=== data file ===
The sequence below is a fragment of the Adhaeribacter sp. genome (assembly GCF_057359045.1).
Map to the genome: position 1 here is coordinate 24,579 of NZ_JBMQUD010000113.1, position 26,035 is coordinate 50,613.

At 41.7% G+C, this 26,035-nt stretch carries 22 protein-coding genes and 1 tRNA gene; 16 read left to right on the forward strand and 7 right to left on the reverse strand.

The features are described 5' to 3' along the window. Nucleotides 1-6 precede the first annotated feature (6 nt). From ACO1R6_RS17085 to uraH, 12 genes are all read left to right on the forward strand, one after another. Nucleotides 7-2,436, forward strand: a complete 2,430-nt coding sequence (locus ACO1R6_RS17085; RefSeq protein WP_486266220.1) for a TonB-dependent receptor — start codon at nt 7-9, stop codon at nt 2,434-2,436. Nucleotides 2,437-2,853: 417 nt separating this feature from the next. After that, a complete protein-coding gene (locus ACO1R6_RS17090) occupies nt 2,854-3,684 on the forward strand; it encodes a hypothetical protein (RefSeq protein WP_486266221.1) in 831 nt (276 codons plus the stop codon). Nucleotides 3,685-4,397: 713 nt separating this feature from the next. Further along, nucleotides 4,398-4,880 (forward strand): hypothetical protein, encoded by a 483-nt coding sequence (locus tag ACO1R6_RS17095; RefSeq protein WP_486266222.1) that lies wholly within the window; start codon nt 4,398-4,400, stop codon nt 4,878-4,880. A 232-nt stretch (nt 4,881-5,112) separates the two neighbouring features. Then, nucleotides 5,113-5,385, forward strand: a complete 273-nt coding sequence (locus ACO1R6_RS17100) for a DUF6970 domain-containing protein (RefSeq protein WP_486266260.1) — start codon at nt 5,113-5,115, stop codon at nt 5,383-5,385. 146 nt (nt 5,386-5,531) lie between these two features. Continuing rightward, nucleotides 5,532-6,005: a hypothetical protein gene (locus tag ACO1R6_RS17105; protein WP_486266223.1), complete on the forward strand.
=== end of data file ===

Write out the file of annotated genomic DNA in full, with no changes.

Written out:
The sequence below is a fragment of the Adhaeribacter sp. genome (assembly GCF_057359045.1).
Map to the genome: position 1 here is coordinate 24,579 of NZ_JBMQUD010000113.1, position 26,035 is coordinate 50,613.

At 41.7% G+C, this 26,035-nt stretch carries 22 protein-coding genes and 1 tRNA gene; 16 read left to right on the forward strand and 7 right to left on the reverse strand.

The features are described 5' to 3' along the window. Nucleotides 1-6 precede the first annotated feature (6 nt). From ACO1R6_RS17085 to uraH, 12 genes are all read left to right on the forward strand, one after another. Nucleotides 7-2,436, forward strand: a complete 2,430-nt coding sequence (locus ACO1R6_RS17085; RefSeq protein WP_486266220.1) for a TonB-dependent receptor — start codon at nt 7-9, stop codon at nt 2,434-2,436. Nucleotides 2,437-2,853: 417 nt separating this feature from the next. After that, a complete protein-coding gene (locus ACO1R6_RS17090) occupies nt 2,854-3,684 on the forward strand; it encodes a hypothetical protein (RefSeq protein WP_486266221.1) in 831 nt (276 codons plus the stop codon). Nucleotides 3,685-4,397: 713 nt separating this feature from the next. Further along, nucleotides 4,398-4,880 (forward strand): hypothetical protein, encoded by a 483-nt coding sequence (locus tag ACO1R6_RS17095; RefSeq protein WP_486266222.1) that lies wholly within the window; start codon nt 4,398-4,400, stop codon nt 4,878-4,880. A 232-nt stretch (nt 4,881-5,112) separates the two neighbouring features. Then, nucleotides 5,113-5,385, forward strand: a complete 273-nt coding sequence (locus ACO1R6_RS17100) for a DUF6970 domain-containing protein (RefSeq protein WP_486266260.1) — start codon at nt 5,113-5,115, stop codon at nt 5,383-5,385. 146 nt (nt 5,386-5,531) lie between these two features. Continuing rightward, nucleotides 5,532-6,005: a hypothetical protein gene (locus tag ACO1R6_RS17105; protein WP_486266223.1), complete on the forward strand.